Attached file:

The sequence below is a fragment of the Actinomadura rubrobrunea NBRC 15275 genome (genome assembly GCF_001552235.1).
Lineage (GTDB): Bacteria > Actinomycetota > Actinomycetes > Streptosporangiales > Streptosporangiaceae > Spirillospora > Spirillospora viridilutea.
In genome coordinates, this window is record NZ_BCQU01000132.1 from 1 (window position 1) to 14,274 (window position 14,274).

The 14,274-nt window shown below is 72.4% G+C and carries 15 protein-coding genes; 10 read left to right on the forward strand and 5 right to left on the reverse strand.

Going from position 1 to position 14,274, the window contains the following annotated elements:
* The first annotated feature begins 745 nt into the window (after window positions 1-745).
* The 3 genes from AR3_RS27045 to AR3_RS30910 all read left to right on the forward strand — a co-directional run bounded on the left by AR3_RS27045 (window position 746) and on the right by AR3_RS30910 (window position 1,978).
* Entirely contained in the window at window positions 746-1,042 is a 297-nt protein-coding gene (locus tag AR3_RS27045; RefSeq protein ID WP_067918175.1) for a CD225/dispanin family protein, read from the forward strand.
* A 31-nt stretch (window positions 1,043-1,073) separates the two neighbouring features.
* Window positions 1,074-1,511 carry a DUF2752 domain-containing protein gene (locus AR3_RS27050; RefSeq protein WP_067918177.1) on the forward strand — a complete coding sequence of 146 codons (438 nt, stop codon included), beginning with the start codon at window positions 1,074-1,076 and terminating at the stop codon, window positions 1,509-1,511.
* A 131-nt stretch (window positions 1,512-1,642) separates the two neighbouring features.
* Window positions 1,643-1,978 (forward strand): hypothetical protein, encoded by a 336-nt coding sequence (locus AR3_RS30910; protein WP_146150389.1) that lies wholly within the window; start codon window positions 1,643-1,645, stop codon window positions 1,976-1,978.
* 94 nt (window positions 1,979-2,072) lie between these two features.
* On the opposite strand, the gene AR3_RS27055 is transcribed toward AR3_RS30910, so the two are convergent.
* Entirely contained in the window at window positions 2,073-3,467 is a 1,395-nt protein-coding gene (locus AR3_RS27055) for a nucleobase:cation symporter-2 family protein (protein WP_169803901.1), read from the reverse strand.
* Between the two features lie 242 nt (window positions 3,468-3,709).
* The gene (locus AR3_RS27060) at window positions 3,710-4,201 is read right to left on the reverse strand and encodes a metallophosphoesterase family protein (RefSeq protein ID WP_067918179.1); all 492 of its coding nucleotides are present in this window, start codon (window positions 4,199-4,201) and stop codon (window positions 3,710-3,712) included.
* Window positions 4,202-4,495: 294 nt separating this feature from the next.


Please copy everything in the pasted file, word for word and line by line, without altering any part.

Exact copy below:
The sequence below is a fragment of the Actinomadura rubrobrunea NBRC 15275 genome (genome assembly GCF_001552235.1).
Lineage (GTDB): Bacteria > Actinomycetota > Actinomycetes > Streptosporangiales > Streptosporangiaceae > Spirillospora > Spirillospora viridilutea.
In genome coordinates, this window is record NZ_BCQU01000132.1 from 1 (window position 1) to 14,274 (window position 14,274).

The 14,274-nt window shown below is 72.4% G+C and carries 15 protein-coding genes; 10 read left to right on the forward strand and 5 right to left on the reverse strand.

Going from position 1 to position 14,274, the window contains the following annotated elements:
* The first annotated feature begins 745 nt into the window (after window positions 1-745).
* The 3 genes from AR3_RS27045 to AR3_RS30910 all read left to right on the forward strand — a co-directional run bounded on the left by AR3_RS27045 (window position 746) and on the right by AR3_RS30910 (window position 1,978).
* Entirely contained in the window at window positions 746-1,042 is a 297-nt protein-coding gene (locus tag AR3_RS27045; RefSeq protein ID WP_067918175.1) for a CD225/dispanin family protein, read from the forward strand.
* A 31-nt stretch (window positions 1,043-1,073) separates the two neighbouring features.
* Window positions 1,074-1,511 carry a DUF2752 domain-containing protein gene (locus AR3_RS27050; RefSeq protein WP_067918177.1) on the forward strand — a complete coding sequence of 146 codons (438 nt, stop codon included), beginning with the start codon at window positions 1,074-1,076 and terminating at the stop codon, window positions 1,509-1,511.
* A 131-nt stretch (window positions 1,512-1,642) separates the two neighbouring features.
* Window positions 1,643-1,978 (forward strand): hypothetical protein, encoded by a 336-nt coding sequence (locus AR3_RS30910; protein WP_146150389.1) that lies wholly within the window; start codon window positions 1,643-1,645, stop codon window positions 1,976-1,978.
* 94 nt (window positions 1,979-2,072) lie between these two features.
* On the opposite strand, the gene AR3_RS27055 is transcribed toward AR3_RS30910, so the two are convergent.
* Entirely contained in the window at window positions 2,073-3,467 is a 1,395-nt protein-coding gene (locus AR3_RS27055) for a nucleobase:cation symporter-2 family protein (protein WP_169803901.1), read from the reverse strand.
* Between the two features lie 242 nt (window positions 3,468-3,709).
* The gene (locus AR3_RS27060) at window positions 3,710-4,201 is read right to left on the reverse strand and encodes a metallophosphoesterase family protein (RefSeq protein ID WP_067918179.1); all 492 of its coding nucleotides are present in this window, start codon (window positions 4,199-4,201) and stop codon (window positions 3,710-3,712) included.
* Window positions 4,202-4,495: 294 nt separating this feature from the next.